Andy Harjanto, one of my really good friends at Microsoft, has just started Andy's InfoCard Blog – specifically dedicated to helping people understand and work with Microsoft's “InfoCard” Identity Selector and the Indigo programming environment. For those new to the discussion on this blog, an Identity Selector is a component of what we think of as an identity metasystem that works across platforms, vendors and technologies. It displays what we have codenamed “InfoCards”, that represent users’ relationships with identity providers, so that users can decide what identity to use with different “relying parties”.
Let me tell you a bit about Andy Harjanto. We've worked closely together since the early days of InfoCard thinking. Beyond the fact that he's absolutely great at what he does – making it all seem effortless – he has an amazing, hypnotising gentleness. So don't hesitate to contact him if you have problems of any kind trying out the Microsoft implementation.
His first posting tells you how to install our very early version (wireframe UI) of the “InfoCard” service for Windows. Because it is packaged with Indigo and Avalon, it's about a 30M download. I installed it on my Windows XP.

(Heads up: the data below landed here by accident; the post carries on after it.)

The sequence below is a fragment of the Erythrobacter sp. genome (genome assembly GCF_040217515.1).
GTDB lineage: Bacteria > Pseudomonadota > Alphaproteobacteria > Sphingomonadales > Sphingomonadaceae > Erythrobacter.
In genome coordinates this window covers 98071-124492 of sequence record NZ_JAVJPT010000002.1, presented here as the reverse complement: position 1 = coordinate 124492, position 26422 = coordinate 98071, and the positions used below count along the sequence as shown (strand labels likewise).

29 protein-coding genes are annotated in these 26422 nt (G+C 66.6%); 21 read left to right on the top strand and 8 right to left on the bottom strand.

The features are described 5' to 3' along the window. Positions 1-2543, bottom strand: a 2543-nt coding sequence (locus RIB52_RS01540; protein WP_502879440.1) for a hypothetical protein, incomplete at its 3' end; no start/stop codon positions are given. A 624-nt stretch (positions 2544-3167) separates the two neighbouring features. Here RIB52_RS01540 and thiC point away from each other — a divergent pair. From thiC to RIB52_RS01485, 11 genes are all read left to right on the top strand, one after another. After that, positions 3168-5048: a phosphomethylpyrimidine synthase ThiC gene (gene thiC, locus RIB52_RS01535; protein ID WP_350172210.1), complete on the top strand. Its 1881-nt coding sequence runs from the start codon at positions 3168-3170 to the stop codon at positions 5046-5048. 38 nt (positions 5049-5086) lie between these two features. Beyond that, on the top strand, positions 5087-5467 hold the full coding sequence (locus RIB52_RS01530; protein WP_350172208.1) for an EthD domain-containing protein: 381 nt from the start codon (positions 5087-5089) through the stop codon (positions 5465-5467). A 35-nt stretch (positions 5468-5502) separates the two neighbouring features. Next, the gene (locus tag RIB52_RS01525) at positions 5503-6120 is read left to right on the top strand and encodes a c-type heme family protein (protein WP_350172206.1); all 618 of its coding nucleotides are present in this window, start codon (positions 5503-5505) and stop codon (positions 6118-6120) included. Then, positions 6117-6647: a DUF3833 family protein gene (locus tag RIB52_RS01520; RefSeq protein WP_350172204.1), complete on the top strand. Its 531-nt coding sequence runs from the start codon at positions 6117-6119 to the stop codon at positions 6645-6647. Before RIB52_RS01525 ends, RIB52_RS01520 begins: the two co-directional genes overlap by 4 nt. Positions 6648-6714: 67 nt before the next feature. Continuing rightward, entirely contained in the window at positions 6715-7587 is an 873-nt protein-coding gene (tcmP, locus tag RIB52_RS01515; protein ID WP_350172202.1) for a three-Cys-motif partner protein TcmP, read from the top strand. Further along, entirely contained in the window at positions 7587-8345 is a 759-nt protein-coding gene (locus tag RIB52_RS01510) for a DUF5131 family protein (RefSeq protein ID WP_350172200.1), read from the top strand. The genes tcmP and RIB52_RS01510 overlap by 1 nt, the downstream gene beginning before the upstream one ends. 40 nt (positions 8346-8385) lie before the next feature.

We didn't want to put up a public “relying party” site for this beta (we will do this later in the process when we have a more realistic UI and want a wider audience involved.) So you need to download Visual Studio Express (I think that was about another 35M) in order to try out a “hello world” application.
One of the best reasons to try it out is to see how the identity selector integrates with the new Indigo WS programming environment. And don't worry. You don't have to get into gobs of details to try things out. It's very simple and you can stay at a high level.
Please note that the first beta only supports self-asserted identities (the next one will add managed cards for third party providers). And the UI is nothing like the final product – and doesn't show off the privacy features. But the beta does demonstrate our use of the protected subsystem, private desktop and WS-Trust – all the really hard underlying technical issues. One of our top goals is to keep everyone in the industry informed about what we are working on, demonstrating how easy it will be to take advantage of this technology from other platforms. We also want Windows developers to start understanding the technology and thinking about applications based on identities.
Andy is publishing a guide that shows how to write a tiny relying party service and a “hello world” client apllication that wants to connect to it. The demo shows what you need to do to configure the relying party to accespt InfoCards (namely change a few lines in the service's configuration file).
I believe we can get to the point where accepting “InfoCards” is just a matter of configuring your web service (already the case in Indigo), or adding a few tags to your web page – if people building web servers want to do it. So, I need to get back to work.